Here’s a quote a friend shared with me this morning about optimism and creativity:

“Blockage can occur if you decide, at a conscious or unconscious level, that the world is too sick, difficult, unresponsive, alienating, stupid, or bourgeois a place in which to do art. In a manner of speaking, you judge the world a fraud or a failure. This judgement is often tied to your feeling unrecognized, unrewarded, rejected, and embattled. But the judgement may arise independent of your personal frustrations, independent of the cattle-call auditions you endure or the embarrassing smallness of the roles you win. It may come upon you simply because you chanced to watch the news. It is easy to grow cynical or misanthropic, but it is harder to realise that such cynicism can become a source of blockage. The artist, angered or saddened by the world, may not understand that his blockage is more accurately his refusal to bring art products into a world that he does not love.”
– Eric Maisel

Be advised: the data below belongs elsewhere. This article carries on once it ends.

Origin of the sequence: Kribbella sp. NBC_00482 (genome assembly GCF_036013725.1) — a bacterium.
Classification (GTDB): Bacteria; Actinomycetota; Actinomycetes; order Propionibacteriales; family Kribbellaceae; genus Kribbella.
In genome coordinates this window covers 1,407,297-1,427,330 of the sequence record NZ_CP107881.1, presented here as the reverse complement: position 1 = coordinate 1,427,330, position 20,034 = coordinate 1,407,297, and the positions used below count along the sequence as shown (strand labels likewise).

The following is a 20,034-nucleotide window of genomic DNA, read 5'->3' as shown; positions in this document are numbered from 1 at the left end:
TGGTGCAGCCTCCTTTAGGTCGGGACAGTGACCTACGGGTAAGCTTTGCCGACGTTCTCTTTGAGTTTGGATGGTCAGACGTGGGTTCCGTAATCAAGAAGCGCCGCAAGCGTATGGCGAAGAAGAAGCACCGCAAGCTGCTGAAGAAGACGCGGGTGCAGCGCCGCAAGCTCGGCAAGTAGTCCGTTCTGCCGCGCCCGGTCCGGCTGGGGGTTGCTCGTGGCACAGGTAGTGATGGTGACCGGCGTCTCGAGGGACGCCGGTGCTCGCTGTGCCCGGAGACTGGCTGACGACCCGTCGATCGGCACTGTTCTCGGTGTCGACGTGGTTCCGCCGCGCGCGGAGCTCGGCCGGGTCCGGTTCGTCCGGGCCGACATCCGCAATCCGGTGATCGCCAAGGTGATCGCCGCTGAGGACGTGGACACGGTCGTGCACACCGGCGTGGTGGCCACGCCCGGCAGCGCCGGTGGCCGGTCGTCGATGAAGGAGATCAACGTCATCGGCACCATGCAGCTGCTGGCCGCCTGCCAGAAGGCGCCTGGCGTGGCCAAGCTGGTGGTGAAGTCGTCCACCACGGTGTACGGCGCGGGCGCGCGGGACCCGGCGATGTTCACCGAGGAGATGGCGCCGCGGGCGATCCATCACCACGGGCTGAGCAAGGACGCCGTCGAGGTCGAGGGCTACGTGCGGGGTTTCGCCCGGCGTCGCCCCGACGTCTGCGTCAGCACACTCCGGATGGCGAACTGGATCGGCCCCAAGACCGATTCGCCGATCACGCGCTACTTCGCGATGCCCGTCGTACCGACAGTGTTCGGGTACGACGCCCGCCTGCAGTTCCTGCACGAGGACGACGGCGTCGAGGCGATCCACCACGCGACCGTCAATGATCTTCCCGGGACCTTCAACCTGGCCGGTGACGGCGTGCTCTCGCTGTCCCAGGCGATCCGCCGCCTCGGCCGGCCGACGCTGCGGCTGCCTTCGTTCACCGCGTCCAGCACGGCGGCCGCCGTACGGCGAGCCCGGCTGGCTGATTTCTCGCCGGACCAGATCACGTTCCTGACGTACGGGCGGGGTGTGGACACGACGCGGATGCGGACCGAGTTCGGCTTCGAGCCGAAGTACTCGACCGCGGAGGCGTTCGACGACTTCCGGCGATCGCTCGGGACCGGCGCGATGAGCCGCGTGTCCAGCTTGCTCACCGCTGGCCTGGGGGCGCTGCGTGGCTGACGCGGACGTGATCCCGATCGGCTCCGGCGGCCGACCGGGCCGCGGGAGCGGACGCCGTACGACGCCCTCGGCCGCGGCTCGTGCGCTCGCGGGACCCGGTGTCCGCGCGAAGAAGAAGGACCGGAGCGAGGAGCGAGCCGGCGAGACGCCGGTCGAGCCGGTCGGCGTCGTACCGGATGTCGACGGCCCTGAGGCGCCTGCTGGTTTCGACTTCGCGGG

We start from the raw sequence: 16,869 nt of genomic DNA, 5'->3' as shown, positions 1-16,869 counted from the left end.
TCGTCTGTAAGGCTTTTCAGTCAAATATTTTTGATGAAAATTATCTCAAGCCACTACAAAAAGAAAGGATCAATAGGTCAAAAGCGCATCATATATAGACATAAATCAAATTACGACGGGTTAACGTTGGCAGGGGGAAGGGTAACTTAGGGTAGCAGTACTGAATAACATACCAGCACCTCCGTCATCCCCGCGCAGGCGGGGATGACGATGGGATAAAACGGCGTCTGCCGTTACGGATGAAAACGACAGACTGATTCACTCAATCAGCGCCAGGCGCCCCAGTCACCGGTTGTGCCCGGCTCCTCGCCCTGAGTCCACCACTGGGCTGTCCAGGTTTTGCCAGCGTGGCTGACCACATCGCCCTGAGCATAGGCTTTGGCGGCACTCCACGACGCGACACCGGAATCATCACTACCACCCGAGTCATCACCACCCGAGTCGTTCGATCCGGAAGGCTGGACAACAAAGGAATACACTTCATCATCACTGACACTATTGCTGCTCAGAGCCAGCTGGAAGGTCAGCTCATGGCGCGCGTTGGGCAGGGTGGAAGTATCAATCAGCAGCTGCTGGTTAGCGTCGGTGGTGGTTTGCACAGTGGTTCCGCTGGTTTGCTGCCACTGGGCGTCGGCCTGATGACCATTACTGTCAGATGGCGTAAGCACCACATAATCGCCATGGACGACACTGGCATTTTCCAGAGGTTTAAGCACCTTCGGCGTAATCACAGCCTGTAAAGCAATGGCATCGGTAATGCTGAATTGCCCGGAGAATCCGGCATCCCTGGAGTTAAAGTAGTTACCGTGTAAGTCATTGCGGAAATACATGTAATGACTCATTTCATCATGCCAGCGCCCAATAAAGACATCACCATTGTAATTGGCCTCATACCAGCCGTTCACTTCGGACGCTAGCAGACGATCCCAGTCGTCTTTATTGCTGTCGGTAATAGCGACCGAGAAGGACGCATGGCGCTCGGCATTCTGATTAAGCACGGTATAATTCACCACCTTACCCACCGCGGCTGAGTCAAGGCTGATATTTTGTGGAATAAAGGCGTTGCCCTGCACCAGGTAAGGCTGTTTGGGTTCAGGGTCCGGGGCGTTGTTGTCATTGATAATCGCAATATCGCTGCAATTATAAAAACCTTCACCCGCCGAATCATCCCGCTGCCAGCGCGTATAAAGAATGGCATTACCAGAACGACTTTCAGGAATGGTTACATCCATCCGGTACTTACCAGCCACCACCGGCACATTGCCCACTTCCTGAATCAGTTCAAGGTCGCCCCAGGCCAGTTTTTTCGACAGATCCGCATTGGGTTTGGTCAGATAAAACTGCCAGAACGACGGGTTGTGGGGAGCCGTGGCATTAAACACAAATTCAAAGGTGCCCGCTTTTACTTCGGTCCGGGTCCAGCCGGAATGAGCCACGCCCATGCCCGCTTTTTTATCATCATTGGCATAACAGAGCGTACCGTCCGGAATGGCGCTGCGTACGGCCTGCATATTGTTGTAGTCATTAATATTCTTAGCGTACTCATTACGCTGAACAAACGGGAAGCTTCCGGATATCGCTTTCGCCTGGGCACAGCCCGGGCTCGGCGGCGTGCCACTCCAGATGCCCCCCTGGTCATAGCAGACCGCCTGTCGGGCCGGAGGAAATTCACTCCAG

I don’t love the world. I don’t even like it most of the time. I don’t watch mainstream news, follow politics, or subscribe to a religion. Pretty sure that as a society we are totally going to hell in a handbasket. I love my cynicism, it built my creative voice and it keeps me real. My characters are usually flawed and dispossessed, and they don’t live in a perfect world. Won’t be joining the “life is pure bliss” crowd any time soon. But after I began my little crusade to always be just a teeny bit hopeful, my writing transitioned from angsty journal entries to actual stories, with plot and narrative, and most importantly, perspective. That also took training, and a shitload of practice. Again, no easy fix. But I had to see some purpose for all of this, some reason to create. Still not really sure I know what I’m hopeful about. But I’m thankful it’s there.